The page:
Pete Townshend (with John Williams), "Won't Get Fooled Again"
Performed at the Secret Policeman's Ball benefit concert in June 1979, this is a true rock 'n' roll anthem stripped of all its electric guitars, drums, and synthesizers — but it's just as powerful in this raw acoustic version. Townshend, the song's writer, replaces his partner Roger Daltrey as the singer and the intensity of his performance is captivating.
Gillian Welch’s cover of Radiohead’s "Black Star"
In 2006, Gillian Welch and David Rawlings released a small but powerful EP with just three songs, all covers. The "title" track is Radiohead's "Black Star," Thom Yorke's ode to the infinite, heartbreaking misery of loving a person who's losing their mind. The original version, either on Radiohead's The Bends or in live performance, hits you in the gut; the bass notes echo in your bones, and Yorke's vocal wail is a dynamic swoon. The Welch/Rawlings version, on the other hand, is like a beautiful scalpel that goes right to your heart. With just their two guitars and two vocals, it serves up absolute, crystallized loneliness. Recorded in front of an audience, the crowd breaks their stunned hush only to applaud Rawlings' sweeping, epic, acoustic guitar solo.
Talking Heads, "Psycho Killer"
Genius song as found in its original form on Talking Heads: 77 that managed to hit even harder on Stop Making Sense when stripped down to David Byrne strumming (aptly) maniacally on acoustic accompanied only by a drum machine. The visual element of the drums coming from a boombox as seen in the "Stop Making Sense" film adds another layer of magic.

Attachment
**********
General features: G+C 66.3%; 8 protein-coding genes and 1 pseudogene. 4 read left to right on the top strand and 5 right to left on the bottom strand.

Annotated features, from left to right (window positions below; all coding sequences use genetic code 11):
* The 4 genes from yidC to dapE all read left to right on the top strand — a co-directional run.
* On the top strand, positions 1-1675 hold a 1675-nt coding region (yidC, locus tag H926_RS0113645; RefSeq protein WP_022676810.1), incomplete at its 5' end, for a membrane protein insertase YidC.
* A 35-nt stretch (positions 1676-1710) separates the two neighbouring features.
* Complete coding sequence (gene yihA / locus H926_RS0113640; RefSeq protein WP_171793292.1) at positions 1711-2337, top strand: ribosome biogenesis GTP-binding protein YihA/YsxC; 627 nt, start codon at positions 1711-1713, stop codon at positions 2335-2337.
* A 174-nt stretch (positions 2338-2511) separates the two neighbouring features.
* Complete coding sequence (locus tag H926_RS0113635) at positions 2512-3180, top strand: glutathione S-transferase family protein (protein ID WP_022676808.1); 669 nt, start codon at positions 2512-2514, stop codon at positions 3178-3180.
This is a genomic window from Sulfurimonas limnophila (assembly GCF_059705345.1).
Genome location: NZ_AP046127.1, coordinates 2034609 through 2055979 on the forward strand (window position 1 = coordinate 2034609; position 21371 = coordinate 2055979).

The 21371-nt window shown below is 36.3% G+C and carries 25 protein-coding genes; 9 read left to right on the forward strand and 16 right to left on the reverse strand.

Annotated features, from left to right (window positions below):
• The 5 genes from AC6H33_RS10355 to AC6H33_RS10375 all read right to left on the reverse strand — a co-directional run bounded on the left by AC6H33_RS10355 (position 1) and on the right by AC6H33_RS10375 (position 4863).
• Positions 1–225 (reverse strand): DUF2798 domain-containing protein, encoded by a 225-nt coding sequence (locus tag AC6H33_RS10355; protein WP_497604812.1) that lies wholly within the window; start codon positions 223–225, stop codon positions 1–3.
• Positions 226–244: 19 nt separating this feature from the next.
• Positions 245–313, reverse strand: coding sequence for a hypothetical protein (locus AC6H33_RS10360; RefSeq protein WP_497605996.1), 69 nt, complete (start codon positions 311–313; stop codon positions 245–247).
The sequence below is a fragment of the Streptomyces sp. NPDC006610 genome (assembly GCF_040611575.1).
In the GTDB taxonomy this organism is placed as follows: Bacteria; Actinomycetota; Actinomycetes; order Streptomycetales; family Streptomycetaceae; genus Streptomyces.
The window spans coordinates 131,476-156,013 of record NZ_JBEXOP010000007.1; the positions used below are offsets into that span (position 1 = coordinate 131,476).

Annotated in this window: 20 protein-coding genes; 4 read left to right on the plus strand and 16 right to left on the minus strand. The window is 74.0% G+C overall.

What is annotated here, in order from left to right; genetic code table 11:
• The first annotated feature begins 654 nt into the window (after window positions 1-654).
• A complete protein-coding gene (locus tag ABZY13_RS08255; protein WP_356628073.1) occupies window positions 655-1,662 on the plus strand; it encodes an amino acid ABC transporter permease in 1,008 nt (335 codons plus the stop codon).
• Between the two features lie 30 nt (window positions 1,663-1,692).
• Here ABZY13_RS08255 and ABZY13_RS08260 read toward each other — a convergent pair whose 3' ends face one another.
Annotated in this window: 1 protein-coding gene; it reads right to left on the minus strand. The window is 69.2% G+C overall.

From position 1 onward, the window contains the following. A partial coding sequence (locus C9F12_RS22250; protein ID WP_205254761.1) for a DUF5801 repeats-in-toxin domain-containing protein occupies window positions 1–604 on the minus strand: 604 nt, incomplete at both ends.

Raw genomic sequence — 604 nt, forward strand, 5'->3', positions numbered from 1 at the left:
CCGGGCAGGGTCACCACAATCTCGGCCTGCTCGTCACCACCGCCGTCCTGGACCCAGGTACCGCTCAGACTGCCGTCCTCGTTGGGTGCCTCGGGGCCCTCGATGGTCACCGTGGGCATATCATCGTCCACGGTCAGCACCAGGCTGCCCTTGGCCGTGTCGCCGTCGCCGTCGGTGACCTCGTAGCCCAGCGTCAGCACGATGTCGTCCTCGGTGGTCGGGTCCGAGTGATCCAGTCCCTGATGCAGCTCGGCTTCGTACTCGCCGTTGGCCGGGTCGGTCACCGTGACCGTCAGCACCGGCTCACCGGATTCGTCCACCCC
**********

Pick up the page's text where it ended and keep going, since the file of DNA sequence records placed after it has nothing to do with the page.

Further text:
Shawn Colvin's cover of Talking Heads' "This Must Be the Place (Naive Melody)"
A rare love song from 1983 for David Byrne and Talking Heads makes for a perfect acoustic cover, especially in the guitar-great hands of Shawn Colvin. The song has been a staple in her live sets since first appearing on the Cover Girl album in 1994.
Alicia Keys, "If I Ain't Got You"
The volcanic power and presence of Alicia Keys is never more evident than when she plays solo grand piano, tumbling through intricate arrangements and romping through her catalog, as she did on the 2011 AOL Session "Piano & I: One Night Only." Although the original version of "I Ain't Got You," found on 2003's The Diary of Alicia Keys, is a spare, jazzy ballad, Keys lands the song with fevered intensity in her "Piano & I" set. (She also recorded a riveting 2005 acoustic performance, with some accompaniment, for MTV Unplugged in 2005 at the Brooklyn Academy of Music, an album eventually nominated for multiple Grammys.) Like Aretha Franklin or Tori Amos, Keys doesn't just play the piano — she makes it her mountaintop and preaches her gospel. One of the highlights of the 2019 Grammys was watching Keys, who also hosted the show, playing Scott Joplin's "Maple Leaf Rag" on two pianos (paying homage to Hazel Scott) before galloping through acoustic versions of songs Keys wishes that she'd written, joyfully covering everything from Kings of Leon's "Use Somebody" to Ella Mae's "Boo'd Up."
Everything But the Girl, "Driving"
Everything But the Girl's Ben Watt and Tracey Thorn originally recorded "Driving" on the 1990 album The Language of Life with slick synths, jazzy saxophone and over-dubbed vocals. Two years later they proved that less is more by rerecording the song with nothing more than Thorn's lush voice and Watt's spare piano playing. This stripped-down version from the album Acoustic will never sound dated and will always be a favorite of mine.
#FUVEssentials: Unplugged (Spotify playlist compiled by WFUV's Staff)